Five Off-Roading Hacks from the Wizard of 4X4 Racing

Ryan Thomas is a Baja 1000 winner and special forces consultant. He says tethering carpet squares to your bumper can save your life.

Donald Miralle/Getty

Ryan Thomas has won the Baja 1000 five times. He has also trained special forces of the U.S., and other nations, how to drive off-road—even if the vehicle wasn’t made for the job. These days he manages the West Coast Branch of Jackson Motorsports, which helps promote events like Baja. Dude knows the 4x4 game through-and-through. Yet, if you ask Thomas for dos and don’ts, his advice is remarkably simple.

Sure, he says, you should have the basics like an airbag jack, a shovel and a full set of tools, as well as surplus fluids like oil and coolant. But he’s not big on tech compensating for poor prep. Thomas believes the key to winning Baja is the same as it would be for winning on the track—do your homework. And he says the same goes for driving off-road: Know where you’re going, dig into blogs, research the obstacles before you go. And when you’re out there, use your head.

Here are five more tips that may save your bacon the next time your find yourself driving at 10/10ths, or even 2/10ths, and the journey goes sideways.

1. You don’t need speciality tools.

Use what you have with you to your advantage. Thomas recalls driving a Chevy Suburban in Mexico, south of Cabo, a few years back. He was towing a two-car trailer, loaded with three dune buggies, when the whole enchilada slid off into the mud. The ’Burban was buried to its axles instantly. “It was a two-lane highway and I waved for help but nobody would stop. Finally I took my big tow strap, tied it to my side mirror, hung a t-shirt off of it so people would see it and stretched the strap across the road to a sign on the other side, to block traffic.” A semi stopped; the driver gave Thomas a hard time, but then agreed to tow him back out of the mud. “I was out in 30 seconds,” he says. “I could’ve stood there all day otherwise.”

2. Money talks.

“You want to get unstuck during Baja? Carry a wad of hundreds and wave that in the air and the spectators will come and push you out.”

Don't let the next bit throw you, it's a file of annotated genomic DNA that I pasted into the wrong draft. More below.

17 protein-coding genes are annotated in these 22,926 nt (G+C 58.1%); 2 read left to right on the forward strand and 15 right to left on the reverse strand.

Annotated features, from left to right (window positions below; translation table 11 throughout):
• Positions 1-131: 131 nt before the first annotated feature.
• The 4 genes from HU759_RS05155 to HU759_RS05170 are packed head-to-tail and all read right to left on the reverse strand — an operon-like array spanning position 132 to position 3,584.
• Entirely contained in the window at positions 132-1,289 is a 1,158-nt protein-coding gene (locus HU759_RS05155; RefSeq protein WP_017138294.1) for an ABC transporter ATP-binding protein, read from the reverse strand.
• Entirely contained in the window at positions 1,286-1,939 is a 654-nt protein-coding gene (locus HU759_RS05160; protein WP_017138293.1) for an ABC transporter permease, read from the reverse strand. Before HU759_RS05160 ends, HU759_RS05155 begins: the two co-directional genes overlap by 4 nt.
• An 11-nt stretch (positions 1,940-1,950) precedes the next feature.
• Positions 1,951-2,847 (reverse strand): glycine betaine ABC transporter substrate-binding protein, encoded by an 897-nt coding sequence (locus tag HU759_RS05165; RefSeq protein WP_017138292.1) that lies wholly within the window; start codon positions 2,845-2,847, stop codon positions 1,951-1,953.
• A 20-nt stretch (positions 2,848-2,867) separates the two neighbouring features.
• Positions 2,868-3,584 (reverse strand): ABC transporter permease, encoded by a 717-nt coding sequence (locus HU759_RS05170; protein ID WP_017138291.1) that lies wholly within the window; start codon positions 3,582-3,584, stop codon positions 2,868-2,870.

3. DIY always wins.

Thomas says the silt was terrible at last year’s Baja. “It’s finer than flour. If you get stuck you often have to use dirt, rocks, whatever you can to get traction.” One of the niftiest tricks he’s seen is using carpet remnants on chains, with anchors that attach to your rig’s bumper, and grommets through the carpeting. Why? Put the carpeting underneath stuck tires, get rolling, and keep driving until you’ve found a safe place to pull over. Tow the carpet scraps along with your rig so you have them handy for the next time you get stuck.

4. Sometimes you can’t fix it.

“I was driving a four-seat buggy and we smashed the entire front left corner. My guys wanted us to wait for help, but instead we just unbolted everything from that corner, put all the weight in back and we drove 160 miles that way, with only one front wheel to steer. Sure, if you have a pit crew you might sit and wait, but sometimes that’s just not a very good option.”

5. Bring flares. If you don’t have flares, find another way.

A co-driver was killed at this year’s Baja. He was helping dig out his truck when another race rig plowed onto the scene at full speed. Thomas says if you don’t have flares when you get stuck, you must find a way to flag oncoming vehicles so they know you’re stranded. “We’d always remove a body panel and bring it way up the road,” but Thomas says no matter what you do, make sure you’re not actually in the track before you’ve got a beacon in place. “I always knew that the second I undid my safety harness I was incredibly vulnerable. It’s better to be stuck than to get out and put your life at risk.”